By Contributing Writer, Beatriz Barbosa
A great superhero, to me, faces universal problems, which makes them relatable to the audience. These universal problems ground the characters who are known for their powerful abilities and otherworldly strengths. Living with mental illness is a daily struggle for many people and comic book superheroes are a way of escaping our everyday lives. Many comic books that involve a psychological disorder are written by an artist who can relate to these issues on a personal level.
Many heroes in recent comic book/movie history have battled with mental health issues. Here are a few that I feel encapsulate the struggles of mental illness.
A crucial example on this list is Iron Man himself, Tony Stark. The storyline present in Iron Man 3 explores a Tony suffering from PTSD. Throughout the movie, we see scenes of him having anxiety attacks and even mentioning that he was changed by the events that took place in New York during The Avengers. We witness a drastic change in his behavior as he begins to suffer from nightmares, lack of sleep, flashbacks, and hostility. One particular scene that highlights Tony’s PTSD is when he was questioned about the New York attacks. While sitting at a restaurant, two kids come up to ask for an autograph and one asks him how Tony managed to get out of the wormhole. This causes Tony to feel out-of-breath and fearful, and he rushes out of the restaurant and dons his suit to have his vitals checked, thinking it’s a physical affliction or that he was poisoned. Jarvin informs him that there is no strange cardiac or brain activity, and suggests that Tony instead had a severe anxiety attack. Being asked about his near-death experience brought back unwanted memories of the events, and we see how strongly they affect Tony both physically and psychologically.
Another superhero that battles with PTSD is Batgirl. In Alan Moore’s Batman: The Killing Joke, Barbara Gordon becomes paraplegic after being shot by the Joker. After this event, she takes on the role of Oracle, assisting Batman with the use of her computer and hacking expertise. We see the extent of her PTSD when, in Gail Simone’s New 52, Barbara goes to therapy and expresses her helplessness as she felt she could no longer have a part in protecting Gotham and its citizens. This is a cathartic experience for comic book fans who are able to identify and see themselves with these characters because they know what it is like to have and live with PTSD.
Jessica Cruz fights a lot of evil people, but the biggest battle she faces is the one against her own mind. After an attack that left her friends murdered while she barely got away, Jessica began to suffer from anxiety. She endures it every day, sometimes even during battles, and there are days when she doesn’t even leave her bedroom due to her anxiety. While fighting, she doubts herself which causes her to panic and overthink. Once, during a battle along with the Justice League, Jessica “shows up” Superman and then later “loses it” against a man dressed in a circus costume due to an anxiety attack. Anxiety is a constant battle—there are good days and bad days and both are portrayed in the comics.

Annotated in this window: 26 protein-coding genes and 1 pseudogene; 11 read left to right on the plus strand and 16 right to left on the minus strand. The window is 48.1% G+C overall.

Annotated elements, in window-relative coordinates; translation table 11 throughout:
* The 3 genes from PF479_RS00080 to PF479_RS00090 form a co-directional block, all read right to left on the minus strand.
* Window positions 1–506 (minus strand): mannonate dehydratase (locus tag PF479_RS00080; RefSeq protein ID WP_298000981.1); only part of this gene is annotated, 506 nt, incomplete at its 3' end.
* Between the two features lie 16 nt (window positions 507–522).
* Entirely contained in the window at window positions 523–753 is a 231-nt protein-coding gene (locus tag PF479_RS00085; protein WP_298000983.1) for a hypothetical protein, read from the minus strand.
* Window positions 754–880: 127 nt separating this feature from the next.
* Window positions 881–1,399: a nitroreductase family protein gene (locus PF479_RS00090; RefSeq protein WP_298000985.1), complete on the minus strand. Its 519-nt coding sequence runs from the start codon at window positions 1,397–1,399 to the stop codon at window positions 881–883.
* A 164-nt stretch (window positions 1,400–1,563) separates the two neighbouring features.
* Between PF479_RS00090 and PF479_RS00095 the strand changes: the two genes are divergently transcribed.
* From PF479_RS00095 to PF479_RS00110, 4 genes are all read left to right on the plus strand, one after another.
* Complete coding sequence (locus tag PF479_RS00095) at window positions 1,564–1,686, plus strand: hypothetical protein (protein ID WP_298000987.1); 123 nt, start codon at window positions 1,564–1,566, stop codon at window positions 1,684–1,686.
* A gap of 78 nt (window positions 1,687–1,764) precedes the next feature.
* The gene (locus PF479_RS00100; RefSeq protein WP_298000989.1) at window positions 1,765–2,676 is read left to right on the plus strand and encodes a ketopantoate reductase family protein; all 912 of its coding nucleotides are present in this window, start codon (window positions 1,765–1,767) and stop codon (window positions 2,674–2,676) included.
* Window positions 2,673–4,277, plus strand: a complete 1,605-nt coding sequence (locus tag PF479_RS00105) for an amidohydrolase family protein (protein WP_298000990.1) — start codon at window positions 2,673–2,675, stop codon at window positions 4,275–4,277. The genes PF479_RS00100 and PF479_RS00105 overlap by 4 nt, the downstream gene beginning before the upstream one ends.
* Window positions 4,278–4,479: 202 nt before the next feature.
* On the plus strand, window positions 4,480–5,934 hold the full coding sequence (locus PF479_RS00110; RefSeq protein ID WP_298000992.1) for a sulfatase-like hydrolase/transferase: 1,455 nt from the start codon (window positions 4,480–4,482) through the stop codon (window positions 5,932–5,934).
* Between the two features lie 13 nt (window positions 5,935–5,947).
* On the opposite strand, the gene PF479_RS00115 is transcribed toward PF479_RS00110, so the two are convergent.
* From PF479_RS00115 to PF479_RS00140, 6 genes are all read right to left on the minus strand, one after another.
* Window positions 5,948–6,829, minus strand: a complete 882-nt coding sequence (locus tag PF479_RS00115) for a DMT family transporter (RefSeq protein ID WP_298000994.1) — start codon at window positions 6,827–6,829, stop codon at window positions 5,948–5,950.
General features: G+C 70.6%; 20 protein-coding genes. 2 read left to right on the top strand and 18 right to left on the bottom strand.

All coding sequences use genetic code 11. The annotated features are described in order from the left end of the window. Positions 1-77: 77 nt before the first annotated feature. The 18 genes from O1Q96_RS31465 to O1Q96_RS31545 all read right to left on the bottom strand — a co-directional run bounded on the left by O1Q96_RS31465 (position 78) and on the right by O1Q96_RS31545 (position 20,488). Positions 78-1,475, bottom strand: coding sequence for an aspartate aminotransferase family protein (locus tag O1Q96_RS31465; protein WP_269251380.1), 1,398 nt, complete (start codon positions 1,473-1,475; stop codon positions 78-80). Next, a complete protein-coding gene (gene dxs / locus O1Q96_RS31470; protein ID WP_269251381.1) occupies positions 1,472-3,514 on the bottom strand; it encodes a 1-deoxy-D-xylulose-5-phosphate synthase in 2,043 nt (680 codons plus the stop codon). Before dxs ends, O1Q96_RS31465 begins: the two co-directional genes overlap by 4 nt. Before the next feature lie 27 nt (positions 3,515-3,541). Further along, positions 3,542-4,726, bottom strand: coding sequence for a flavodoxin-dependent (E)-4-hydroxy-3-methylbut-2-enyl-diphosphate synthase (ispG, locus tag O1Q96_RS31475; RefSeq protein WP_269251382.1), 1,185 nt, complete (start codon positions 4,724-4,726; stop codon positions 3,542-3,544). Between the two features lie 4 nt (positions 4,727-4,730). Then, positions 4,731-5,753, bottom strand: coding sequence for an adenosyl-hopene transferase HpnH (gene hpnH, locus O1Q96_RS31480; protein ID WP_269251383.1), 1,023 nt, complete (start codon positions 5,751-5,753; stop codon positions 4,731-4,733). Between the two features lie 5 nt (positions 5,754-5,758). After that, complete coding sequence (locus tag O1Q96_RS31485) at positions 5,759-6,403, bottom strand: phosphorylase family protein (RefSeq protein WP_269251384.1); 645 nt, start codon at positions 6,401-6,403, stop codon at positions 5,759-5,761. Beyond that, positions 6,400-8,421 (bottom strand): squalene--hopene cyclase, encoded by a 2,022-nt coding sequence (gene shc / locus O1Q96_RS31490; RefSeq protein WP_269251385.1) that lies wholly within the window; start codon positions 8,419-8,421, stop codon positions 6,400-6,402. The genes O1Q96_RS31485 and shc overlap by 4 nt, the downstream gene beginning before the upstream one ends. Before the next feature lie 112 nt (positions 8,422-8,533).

Another very important example is the depiction of postpartum depression in Maggie Murdock, mother of Matt Murdock, also known as Daredevil. It is due to her affliction with this that she left him at a young age. Maggie describes the feeling of not being able to seek help without feeling ashamed and guilty for not being a “good mother” to her child. Later on in the comic, when Matt finally meets Maggie, she apologizes for “failing” him and being a “crazy woman”, to which Matt responds with an understanding reply of how she was not responsible for the chemical imbalance in her brain and that many mothers face this disorders on a variety of levels.
Matt Murdock himself faces depression in many issues of his comic books. Daredevil is one of the first superheroes to consistently battle depression and it becomes a huge theme in his stories. Even though there are textbook symptoms to this illness, depression varies by the individual and can be experienced differently depending on who it is, and seeing depression through Matt Murdock’s perspective depicts in a way in which people who don’t suffer from it can understand the disorder a little better. His description of depression is haunting—he refers to it as a living thing that exists to feed on your darkest moments and is never fully satisfied. The most powerful moments of the issues are the black screens with only the white internal dialogues that describe what depression feels like and the drawing of Daredevil lying on the floor in fetal position and covering his face as he claims to be numb and drained.
The importance of having the representation of superheroes that deal with psychological issues, especially one that involves trauma after tragic events, is extremely significant. Mental illnesses are many times misinterpreted in the media and if depictions aren’t well written, the stigma will only continue to grow. We need more precise portrayals of psychological disorders and not the heavily stereotyped ones, where the individual is more often than not seen as dangerous and inadequate. This is why bringing awareness to popular media is essential in eradicating stigma. These stories must be written and shared so that we can shed light onto topics such as the ones mentioned and possibly help someone who is struggling with a psychological disorder, and can’t help but feel that they are alone. Like these superheroes, we all have the capability of fighting our greatest demons and fears.
To find the help you need: https://www.nimh.nih.gov/health/find-help/index.shtml